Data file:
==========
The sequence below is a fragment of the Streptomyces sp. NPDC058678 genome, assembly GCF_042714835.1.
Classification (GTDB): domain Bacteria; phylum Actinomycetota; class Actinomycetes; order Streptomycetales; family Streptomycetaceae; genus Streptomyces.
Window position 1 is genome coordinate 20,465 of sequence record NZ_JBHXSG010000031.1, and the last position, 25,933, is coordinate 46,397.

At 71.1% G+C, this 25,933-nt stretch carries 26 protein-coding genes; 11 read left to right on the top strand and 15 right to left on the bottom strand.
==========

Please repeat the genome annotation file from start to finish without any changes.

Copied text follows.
The sequence below is a fragment of the Streptomyces sp. NPDC058678 genome, assembly GCF_042714835.1.
Classification (GTDB): domain Bacteria; phylum Actinomycetota; class Actinomycetes; order Streptomycetales; family Streptomycetaceae; genus Streptomyces.
Window position 1 is genome coordinate 20,465 of sequence record NZ_JBHXSG010000031.1, and the last position, 25,933, is coordinate 46,397.

At 71.1% G+C, this 25,933-nt stretch carries 26 protein-coding genes; 11 read left to right on the top strand and 15 right to left on the bottom strand.